Courtesy Reuters

The Last Revisionist Zionist

"Ecclesiastes, of course, was right: indeed, nothing is new under the sun," writes Yitzhak Shamir in his autobiography. This seems a surprising statement from a man who has seen and molded dizzying changes in an amazingly active life. Inspired by the visions of Theodor Herzl, the father of modern Jewish nationalism, Shamir came to British -- controlled Palestine in 1935 as a young Polish immigrant named Yitzhak Yezernitzky and joined the militant Jewish underground. The name Shamir came from a forged identification certificate he carried. Shamir became the commander of the underground militia known as the Stern Gang, or Lehi. After Israel's establishment in 1948, he spent 17 secretive years working as a Mossad agent. He then began a rapid political climb in the rightist Likud party: first a member of the Knesset (the Israeli parliament), then its speaker, then foreign minister, and then in 1983 prime minister. Despite this remarkable career, Shamir considers his career as a Lehi fighter 50 years ago "the best part of my life." Shamir's formative experiences etched such lasting impressions on him that whatever occurred thereafter has seemed only a slight variation on the same theme. This is not an unusual phenomenon among people who, in their youth, participated in dramatic events and therefore consider later life a dull anticlimax. For a person who eventually assumed awesome responsibilities for an entire nation, however, such a nostalgic, petrified worldview is crippling and dangerous.

As prime minister, Shamir vehemently rejected any proposal to convene a superpower -- sponsored international peace conference with the Arabs. " `Peace' secured in this way, under duress," he writes, "would only bring greater demands in its wake until everything the Arabs wanted would, at last, be theirs, even Jerusalem." His rejectionism strained relations with the United States and brought down the government of national unity that he had formed with the opposition Labor Party. Shamir candidly admits that "somewhere in the back of my mind there still echoed the fiasco of 1939," when the British brought Jewish and Arab leaders to a roundtable conference in London as a final attempt to seek a peaceful solution to the conflict in Palestine. Shamir's militant opposition to attempts to avert a direct clash between the defenseless Jewish minority and the Arab world just before the Second World War seem relevant to him 50 years later, when a powerful Israel forced the Arab states begrudgingly to come to terms with its existence. But Shamir's perceptions of the Arabs have not changed, so there is no reason for him to change his mind.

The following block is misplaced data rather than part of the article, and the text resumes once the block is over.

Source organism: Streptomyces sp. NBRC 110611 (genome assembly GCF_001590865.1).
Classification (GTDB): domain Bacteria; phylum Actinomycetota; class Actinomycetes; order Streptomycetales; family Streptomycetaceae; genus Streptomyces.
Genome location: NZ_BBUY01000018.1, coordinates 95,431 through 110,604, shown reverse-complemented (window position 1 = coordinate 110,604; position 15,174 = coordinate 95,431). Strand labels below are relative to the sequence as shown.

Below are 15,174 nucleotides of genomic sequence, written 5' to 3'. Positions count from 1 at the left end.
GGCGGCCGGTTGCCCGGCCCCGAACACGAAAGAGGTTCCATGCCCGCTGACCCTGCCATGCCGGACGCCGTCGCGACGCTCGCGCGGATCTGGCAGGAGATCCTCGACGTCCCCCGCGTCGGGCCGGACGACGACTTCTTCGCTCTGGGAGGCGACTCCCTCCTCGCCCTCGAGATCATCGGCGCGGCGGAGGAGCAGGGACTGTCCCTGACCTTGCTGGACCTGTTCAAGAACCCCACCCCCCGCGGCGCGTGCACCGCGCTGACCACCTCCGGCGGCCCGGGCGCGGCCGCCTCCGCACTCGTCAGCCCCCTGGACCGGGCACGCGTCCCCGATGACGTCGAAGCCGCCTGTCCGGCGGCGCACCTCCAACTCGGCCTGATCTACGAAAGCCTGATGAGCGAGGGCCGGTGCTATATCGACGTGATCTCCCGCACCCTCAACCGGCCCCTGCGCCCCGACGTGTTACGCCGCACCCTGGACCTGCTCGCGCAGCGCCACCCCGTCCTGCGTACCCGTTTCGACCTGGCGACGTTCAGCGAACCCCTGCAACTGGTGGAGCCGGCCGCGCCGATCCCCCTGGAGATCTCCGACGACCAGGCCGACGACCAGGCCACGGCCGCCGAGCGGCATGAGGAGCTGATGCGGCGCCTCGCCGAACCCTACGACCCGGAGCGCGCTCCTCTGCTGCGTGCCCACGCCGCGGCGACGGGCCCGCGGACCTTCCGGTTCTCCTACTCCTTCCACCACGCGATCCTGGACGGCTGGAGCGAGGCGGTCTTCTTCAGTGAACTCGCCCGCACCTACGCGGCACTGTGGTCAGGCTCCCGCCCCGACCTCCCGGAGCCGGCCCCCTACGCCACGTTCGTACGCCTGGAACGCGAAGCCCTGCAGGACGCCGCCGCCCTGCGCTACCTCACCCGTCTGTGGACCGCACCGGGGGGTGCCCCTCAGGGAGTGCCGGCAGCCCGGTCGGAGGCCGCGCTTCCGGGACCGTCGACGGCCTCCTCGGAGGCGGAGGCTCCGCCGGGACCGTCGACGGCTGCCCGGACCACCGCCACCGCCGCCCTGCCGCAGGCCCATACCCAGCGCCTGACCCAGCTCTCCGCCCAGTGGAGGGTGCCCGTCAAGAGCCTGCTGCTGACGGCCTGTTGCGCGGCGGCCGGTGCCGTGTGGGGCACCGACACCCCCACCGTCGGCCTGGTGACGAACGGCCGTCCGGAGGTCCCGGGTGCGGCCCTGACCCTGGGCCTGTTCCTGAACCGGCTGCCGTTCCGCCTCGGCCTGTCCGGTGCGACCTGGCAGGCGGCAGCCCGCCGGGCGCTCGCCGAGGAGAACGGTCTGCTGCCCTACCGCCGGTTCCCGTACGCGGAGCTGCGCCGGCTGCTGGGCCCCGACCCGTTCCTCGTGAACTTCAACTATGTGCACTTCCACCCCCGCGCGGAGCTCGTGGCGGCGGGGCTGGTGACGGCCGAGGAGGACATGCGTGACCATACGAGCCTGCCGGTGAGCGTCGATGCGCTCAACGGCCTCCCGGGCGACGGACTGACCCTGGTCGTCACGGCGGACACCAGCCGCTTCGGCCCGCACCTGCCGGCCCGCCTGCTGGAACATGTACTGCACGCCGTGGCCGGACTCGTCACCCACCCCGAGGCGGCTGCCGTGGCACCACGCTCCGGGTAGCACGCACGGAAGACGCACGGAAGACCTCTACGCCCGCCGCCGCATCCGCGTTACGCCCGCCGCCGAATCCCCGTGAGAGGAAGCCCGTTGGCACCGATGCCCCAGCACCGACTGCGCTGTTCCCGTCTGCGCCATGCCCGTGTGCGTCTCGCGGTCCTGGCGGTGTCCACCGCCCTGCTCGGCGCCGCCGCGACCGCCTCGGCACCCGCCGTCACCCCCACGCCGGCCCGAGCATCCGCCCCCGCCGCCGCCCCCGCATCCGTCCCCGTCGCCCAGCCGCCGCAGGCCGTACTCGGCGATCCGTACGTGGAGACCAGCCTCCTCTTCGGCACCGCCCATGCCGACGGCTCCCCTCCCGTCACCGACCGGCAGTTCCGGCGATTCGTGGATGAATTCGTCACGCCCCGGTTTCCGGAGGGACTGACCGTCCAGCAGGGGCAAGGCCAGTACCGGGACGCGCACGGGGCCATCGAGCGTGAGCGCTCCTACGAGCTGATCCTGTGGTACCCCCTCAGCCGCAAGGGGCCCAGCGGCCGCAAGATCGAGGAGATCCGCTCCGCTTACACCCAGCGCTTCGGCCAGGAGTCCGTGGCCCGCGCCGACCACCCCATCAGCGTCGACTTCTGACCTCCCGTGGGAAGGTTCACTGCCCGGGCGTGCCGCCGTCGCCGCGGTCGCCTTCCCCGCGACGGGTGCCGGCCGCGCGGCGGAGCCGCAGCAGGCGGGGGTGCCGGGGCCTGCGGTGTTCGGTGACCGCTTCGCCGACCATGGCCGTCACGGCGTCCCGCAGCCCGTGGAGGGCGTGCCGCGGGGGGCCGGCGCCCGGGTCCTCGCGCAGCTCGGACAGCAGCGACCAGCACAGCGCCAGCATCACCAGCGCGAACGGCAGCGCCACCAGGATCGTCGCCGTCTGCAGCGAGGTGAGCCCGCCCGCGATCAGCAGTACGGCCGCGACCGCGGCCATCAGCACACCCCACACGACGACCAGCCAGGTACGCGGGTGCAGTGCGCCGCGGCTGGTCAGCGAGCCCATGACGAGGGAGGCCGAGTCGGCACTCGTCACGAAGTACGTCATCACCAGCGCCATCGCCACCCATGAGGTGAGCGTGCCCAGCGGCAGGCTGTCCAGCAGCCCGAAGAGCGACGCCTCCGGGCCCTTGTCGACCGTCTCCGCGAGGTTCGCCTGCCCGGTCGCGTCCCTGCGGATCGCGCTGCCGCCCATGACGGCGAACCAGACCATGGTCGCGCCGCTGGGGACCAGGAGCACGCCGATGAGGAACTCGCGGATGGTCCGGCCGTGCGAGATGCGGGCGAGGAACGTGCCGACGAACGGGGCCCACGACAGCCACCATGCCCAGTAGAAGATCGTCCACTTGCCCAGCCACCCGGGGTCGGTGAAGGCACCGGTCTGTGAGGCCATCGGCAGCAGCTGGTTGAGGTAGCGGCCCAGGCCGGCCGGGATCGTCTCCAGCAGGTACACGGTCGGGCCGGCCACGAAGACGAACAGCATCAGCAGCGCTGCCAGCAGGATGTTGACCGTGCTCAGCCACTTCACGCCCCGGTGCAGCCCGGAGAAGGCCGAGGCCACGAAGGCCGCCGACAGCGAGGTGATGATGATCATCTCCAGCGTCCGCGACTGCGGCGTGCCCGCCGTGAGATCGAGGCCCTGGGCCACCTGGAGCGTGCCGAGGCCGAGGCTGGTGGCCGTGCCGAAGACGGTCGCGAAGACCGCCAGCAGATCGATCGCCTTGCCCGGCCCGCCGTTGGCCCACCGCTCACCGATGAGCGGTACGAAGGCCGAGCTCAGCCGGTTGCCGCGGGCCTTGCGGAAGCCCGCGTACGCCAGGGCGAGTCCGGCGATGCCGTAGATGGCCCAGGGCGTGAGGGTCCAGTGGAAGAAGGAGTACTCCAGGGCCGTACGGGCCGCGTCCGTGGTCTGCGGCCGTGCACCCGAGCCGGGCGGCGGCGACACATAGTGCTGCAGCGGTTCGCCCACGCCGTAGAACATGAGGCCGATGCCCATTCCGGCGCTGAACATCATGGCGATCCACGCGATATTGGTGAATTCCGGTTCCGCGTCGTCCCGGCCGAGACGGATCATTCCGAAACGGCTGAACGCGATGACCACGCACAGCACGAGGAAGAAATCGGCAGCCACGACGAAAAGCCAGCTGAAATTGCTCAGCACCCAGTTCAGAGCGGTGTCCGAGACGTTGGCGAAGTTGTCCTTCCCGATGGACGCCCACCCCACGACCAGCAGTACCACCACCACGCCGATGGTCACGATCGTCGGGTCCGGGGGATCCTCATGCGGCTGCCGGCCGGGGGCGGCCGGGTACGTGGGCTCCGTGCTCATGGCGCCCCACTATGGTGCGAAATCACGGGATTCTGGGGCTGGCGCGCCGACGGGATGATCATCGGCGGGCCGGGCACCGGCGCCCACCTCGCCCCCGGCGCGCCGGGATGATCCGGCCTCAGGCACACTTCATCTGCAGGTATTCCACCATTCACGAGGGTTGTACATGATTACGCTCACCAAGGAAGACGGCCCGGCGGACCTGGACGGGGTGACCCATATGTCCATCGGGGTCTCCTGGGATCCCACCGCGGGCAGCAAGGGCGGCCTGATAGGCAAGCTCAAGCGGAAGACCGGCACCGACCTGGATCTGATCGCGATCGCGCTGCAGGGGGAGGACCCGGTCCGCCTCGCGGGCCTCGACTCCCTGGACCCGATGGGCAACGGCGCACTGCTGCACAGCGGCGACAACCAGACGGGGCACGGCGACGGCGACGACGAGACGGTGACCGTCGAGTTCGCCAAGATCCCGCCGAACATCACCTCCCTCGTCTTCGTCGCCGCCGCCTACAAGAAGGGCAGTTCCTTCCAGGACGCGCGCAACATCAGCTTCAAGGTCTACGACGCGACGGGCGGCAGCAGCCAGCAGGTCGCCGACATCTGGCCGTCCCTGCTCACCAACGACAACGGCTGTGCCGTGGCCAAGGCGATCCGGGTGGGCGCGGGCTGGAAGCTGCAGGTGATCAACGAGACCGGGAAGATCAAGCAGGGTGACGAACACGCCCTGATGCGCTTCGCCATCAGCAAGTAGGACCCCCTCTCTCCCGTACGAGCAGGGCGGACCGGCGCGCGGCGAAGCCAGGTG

It is a pity that, even as he sums up his life, Shamir remains totally mobilized. His personal account reads just like his beloved underground's old pamphlets -- a perpetual struggle between the sons of light and the sons of darkness. Shamir does not allow himself to open up and share with his readers the emotional intensity, the personal passions, or the intellectual and literary wealth of the fascinating political culture -- the Revisionist Zionist movement -- of which he is the last remaining founding father.

SHAMIR TACTICS

Israeli political history is in large measure the conflict between Revisionist Zionism and Labor Zionism writ large: the more pragmatic Labor Zionists, with their devotion to socialism and compromise, formed the -- state majority and, through the Labor Party, held power until 1977; the Revisionists, who insist on Jewish sovereignty in the entire biblical land of Israel, formed the PRE -- state underground and later the Likud Party. "As for myself," writes Shamir, "nothing I have learned since I was a young man in Poland has altered, or in any way lessened or diluted, my belief in the logic, the justice and, yes, the grandeur of the objectives, as Jabotinsky articulated them, of Zionist activism." Shamir still retains this emotional allegiance to Vladimir Ze'ev Jabotinsky, the charismatic founder and leader of Revisionist Zionism.